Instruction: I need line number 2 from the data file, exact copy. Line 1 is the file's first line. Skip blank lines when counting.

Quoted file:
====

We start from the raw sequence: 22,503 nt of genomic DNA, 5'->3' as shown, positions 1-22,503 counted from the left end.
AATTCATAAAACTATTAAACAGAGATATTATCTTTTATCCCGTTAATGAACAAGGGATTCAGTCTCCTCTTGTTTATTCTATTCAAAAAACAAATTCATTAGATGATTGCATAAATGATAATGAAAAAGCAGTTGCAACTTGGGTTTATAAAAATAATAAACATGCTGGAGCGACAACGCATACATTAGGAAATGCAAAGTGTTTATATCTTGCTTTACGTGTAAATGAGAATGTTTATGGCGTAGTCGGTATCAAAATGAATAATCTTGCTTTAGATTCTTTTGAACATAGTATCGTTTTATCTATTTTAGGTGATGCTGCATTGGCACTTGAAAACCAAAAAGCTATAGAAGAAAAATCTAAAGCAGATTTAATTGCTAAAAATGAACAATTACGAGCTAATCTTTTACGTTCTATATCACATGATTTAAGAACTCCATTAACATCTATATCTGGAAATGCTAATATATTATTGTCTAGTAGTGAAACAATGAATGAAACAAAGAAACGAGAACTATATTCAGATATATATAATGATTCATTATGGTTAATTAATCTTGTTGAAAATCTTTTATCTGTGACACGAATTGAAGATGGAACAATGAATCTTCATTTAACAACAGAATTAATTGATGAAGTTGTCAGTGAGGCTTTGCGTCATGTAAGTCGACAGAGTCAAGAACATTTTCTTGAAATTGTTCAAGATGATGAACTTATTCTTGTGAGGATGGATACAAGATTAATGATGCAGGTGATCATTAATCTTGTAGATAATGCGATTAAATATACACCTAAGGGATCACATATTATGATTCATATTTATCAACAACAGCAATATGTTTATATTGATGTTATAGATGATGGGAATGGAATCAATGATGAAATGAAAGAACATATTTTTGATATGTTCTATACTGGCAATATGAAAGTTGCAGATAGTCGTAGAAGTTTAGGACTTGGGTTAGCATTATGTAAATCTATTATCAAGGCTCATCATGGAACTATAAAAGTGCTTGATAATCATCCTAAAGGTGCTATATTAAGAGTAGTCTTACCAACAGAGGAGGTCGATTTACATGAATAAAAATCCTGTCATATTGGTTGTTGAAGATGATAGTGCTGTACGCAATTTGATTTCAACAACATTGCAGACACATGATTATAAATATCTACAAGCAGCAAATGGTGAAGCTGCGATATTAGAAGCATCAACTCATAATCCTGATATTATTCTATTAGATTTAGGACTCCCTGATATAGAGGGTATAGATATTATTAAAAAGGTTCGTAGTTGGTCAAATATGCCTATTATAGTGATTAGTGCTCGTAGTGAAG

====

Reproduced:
AATTCATAAAACTATTAAACAGAGATATTATCTTTTATCCCGTTAATGAACAAGGGATTCAGTCTCCTCTTGTTTATTCTATTCAAAAAACAAATTCATTAGATGATTGCATAAATGATAATGAAAAAGCAGTTGCAACTTGGGTTTATAAAAATAATAAACATGCTGGAGCGACAACGCATACATTAGGAAATGCAAAGTGTTTATATCTTGCTTTACGTGTAAATGAGAATGTTTATGGCGTAGTCGGTATCAAAATGAATAATCTTGCTTTAGATTCTTTTGAACATAGTATCGTTTTATCTATTTTAGGTGATGCTGCATTGGCACTTGAAAACCAAAAAGCTATAGAAGAAAAATCTAAAGCAGATTTAATTGCTAAAAATGAACAATTACGAGCTAATCTTTTACGTTCTATATCACATGATTTAAGAACTCCATTAACATCTATATCTGGAAATGCTAATATATTATTGTCTAGTAGTGAAACAATGAATGAAACAAAGAAACGAGAACTATATTCAGATATATATAATGATTCATTATGGTTAATTAATCTTGTTGAAAATCTTTTATCTGTGACACGAATTGAAGATGGAACAATGAATCTTCATTTAACAACAGAATTAATTGATGAAGTTGTCAGTGAGGCTTTGCGTCATGTAAGTCGACAGAGTCAAGAACATTTTCTTGAAATTGTTCAAGATGATGAACTTATTCTTGTGAGGATGGATACAAGATTAATGATGCAGGTGATCATTAATCTTGTAGATAATGCGATTAAATATACACCTAAGGGATCACATATTATGATTCATATTTATCAACAACAGCAATATGTTTATATTGATGTTATAGATGATGGGAATGGAATCAATGATGAAATGAAAGAACATATTTTTGATATGTTCTATACTGGCAATATGAAAGTTGCAGATAGTCGTAGAAGTTTAGGACTTGGGTTAGCATTATGTAAATCTATTATCAAGGCTCATCATGGAACTATAAAAGTGCTTGATAATCATCCTAAAGGTGCTATATTAAGAGTAGTCTTACCAACAGAGGAGGTCGATTTACATGAATAAAAATCCTGTCATATTGGTTGTTGAAGATGATAGTGCTGTACGCAATTTGATTTCAACAACATTGCAGACACATGATTATAAATATCTACAAGCAGCAAATGGTGAAGCTGCGATATTAGAAGCATCAACTCATAATCCTGATATTATTCTATTAGATTTAGGACTCCCTGATATAGAGGGTATAGATATTATTAAAAAGGTTCGTAGTTGGTCAAATATGCCTATTATAGTGATTAGTGCTCGTAGTGAAG